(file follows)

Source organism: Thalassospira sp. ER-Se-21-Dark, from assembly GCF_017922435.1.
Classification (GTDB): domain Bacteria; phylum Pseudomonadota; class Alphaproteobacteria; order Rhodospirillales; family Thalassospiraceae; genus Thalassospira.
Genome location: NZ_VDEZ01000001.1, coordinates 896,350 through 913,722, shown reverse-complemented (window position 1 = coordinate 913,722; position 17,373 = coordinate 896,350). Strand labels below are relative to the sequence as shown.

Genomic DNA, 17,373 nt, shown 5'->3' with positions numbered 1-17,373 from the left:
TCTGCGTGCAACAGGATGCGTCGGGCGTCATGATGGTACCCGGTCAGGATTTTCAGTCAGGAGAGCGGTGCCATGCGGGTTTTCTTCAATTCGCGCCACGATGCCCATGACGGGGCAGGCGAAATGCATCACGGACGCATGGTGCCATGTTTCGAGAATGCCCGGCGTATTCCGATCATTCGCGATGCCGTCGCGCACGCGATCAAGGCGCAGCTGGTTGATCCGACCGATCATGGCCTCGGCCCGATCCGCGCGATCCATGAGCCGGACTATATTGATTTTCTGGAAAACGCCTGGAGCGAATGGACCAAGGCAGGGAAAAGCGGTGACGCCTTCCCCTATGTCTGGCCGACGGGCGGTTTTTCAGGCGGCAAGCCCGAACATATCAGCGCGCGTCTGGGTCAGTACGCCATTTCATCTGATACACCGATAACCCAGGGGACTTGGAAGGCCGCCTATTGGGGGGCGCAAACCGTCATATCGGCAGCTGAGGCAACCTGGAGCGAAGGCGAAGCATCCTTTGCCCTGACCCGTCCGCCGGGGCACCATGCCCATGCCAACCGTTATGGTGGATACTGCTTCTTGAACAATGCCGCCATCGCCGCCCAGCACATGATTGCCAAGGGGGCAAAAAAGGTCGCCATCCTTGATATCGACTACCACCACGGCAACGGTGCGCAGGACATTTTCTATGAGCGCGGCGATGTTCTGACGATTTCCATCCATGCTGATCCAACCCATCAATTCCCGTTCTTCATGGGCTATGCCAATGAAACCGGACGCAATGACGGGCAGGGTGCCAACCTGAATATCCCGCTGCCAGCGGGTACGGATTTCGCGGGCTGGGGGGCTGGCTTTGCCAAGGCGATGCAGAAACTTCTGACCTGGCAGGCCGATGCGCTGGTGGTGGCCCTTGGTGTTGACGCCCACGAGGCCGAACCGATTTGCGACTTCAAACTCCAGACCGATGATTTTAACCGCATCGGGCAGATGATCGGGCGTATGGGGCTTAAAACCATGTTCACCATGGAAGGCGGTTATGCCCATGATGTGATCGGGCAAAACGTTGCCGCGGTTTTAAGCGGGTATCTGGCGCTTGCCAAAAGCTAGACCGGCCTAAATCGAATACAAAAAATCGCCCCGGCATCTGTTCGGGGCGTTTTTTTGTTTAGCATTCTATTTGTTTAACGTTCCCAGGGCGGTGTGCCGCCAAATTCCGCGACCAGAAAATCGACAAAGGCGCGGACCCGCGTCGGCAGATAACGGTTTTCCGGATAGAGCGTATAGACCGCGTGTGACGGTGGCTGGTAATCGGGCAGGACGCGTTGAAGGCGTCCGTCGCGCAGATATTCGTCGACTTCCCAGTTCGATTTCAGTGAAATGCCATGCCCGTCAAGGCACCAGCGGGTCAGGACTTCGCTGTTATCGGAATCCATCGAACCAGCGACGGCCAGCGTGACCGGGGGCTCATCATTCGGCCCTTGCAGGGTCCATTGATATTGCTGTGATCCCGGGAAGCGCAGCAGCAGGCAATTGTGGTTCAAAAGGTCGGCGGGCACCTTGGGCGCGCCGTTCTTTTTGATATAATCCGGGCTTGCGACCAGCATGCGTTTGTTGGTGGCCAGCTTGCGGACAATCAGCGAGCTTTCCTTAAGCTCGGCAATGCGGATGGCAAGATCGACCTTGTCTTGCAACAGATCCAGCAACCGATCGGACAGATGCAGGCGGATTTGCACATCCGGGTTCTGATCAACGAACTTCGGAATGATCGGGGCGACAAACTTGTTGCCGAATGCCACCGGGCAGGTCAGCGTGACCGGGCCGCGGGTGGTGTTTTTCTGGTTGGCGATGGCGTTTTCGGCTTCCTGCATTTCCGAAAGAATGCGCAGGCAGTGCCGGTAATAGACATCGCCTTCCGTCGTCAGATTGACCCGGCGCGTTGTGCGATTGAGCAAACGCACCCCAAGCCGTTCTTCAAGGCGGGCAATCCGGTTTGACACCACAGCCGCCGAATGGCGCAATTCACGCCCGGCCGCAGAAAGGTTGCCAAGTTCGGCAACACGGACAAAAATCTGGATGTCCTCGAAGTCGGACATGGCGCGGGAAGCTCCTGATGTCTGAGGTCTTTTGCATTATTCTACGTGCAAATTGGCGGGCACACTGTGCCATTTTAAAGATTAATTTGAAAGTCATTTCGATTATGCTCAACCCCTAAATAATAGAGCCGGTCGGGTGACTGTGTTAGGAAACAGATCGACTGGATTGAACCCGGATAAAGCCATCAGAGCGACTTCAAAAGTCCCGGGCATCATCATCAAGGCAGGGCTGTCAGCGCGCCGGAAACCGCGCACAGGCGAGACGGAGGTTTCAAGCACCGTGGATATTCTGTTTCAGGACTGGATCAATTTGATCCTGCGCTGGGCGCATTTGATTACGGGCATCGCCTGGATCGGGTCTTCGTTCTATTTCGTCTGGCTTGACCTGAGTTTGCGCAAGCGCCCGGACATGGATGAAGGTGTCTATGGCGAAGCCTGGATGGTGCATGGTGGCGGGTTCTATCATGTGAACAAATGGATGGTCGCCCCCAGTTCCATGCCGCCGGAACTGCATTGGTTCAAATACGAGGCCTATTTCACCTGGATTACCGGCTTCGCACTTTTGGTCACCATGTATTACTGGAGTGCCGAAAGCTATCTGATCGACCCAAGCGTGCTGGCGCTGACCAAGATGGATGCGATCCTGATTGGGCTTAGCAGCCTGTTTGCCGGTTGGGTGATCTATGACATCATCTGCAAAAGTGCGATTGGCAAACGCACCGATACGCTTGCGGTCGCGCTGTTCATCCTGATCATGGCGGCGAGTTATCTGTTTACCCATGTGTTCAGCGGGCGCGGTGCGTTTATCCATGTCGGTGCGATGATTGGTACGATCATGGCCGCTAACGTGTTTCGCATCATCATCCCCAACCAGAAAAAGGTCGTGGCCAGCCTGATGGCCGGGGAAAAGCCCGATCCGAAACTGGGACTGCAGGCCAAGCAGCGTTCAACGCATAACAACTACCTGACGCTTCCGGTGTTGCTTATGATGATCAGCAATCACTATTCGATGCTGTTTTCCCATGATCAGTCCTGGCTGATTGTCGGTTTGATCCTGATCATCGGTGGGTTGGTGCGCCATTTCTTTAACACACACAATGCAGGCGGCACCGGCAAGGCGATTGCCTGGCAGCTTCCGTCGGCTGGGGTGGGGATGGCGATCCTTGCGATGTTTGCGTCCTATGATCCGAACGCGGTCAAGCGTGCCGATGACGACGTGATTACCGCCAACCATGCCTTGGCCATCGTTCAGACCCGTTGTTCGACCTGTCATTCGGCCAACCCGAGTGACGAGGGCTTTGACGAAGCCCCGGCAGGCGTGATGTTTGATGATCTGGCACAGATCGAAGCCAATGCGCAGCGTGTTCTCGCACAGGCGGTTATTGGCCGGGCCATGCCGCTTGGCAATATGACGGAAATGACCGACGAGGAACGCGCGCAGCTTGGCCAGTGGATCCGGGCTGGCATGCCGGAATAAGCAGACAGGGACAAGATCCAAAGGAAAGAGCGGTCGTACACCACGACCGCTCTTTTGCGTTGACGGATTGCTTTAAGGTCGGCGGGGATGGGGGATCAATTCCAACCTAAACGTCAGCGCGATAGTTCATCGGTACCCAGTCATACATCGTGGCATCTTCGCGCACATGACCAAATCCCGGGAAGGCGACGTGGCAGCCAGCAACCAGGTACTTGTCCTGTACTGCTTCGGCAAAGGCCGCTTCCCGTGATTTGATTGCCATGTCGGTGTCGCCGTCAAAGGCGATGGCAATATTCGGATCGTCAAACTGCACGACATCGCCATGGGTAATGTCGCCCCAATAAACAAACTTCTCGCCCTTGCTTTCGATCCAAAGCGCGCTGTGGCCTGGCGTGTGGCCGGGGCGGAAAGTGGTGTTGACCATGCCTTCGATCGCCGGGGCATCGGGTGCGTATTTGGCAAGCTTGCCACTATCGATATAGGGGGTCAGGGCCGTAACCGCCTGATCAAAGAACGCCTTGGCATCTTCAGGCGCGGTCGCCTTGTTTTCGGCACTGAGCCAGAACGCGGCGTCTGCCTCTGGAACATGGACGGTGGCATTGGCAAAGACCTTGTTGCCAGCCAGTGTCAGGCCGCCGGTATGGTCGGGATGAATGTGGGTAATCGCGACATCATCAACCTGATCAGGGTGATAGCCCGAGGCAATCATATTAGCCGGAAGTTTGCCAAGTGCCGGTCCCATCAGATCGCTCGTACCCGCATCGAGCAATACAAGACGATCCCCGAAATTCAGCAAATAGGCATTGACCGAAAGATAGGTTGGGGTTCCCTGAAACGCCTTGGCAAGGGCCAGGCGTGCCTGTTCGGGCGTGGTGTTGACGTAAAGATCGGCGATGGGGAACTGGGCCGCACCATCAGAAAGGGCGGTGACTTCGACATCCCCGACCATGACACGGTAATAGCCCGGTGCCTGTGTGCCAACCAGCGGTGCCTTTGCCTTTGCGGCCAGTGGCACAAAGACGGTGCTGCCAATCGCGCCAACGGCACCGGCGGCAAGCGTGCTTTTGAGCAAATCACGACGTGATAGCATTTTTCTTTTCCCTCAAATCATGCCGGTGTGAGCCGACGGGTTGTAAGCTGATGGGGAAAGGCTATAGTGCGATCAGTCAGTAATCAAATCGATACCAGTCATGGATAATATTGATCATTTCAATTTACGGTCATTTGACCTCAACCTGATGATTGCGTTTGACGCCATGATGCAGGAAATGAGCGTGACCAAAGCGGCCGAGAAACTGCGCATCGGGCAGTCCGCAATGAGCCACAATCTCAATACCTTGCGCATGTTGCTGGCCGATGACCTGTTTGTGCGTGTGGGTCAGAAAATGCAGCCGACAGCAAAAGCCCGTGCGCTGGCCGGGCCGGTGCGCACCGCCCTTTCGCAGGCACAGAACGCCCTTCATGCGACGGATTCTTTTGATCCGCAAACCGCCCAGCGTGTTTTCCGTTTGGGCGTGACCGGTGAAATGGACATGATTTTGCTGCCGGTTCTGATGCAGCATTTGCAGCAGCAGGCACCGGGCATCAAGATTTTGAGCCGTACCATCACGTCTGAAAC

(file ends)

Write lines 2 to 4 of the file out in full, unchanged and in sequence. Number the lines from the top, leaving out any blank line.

Classification (GTDB): domain Bacteria; phylum Pseudomonadota; class Alphaproteobacteria; order Rhodospirillales; family Thalassospiraceae; genus Thalassospira.
Genome location: NZ_VDEZ01000001.1, coordinates 896,350 through 913,722, shown reverse-complemented (window position 1 = coordinate 913,722; position 17,373 = coordinate 896,350). Strand labels below are relative to the sequence as shown.

Genomic DNA, 17,373 nt, shown 5'->3' with positions numbered 1-17,373 from the left: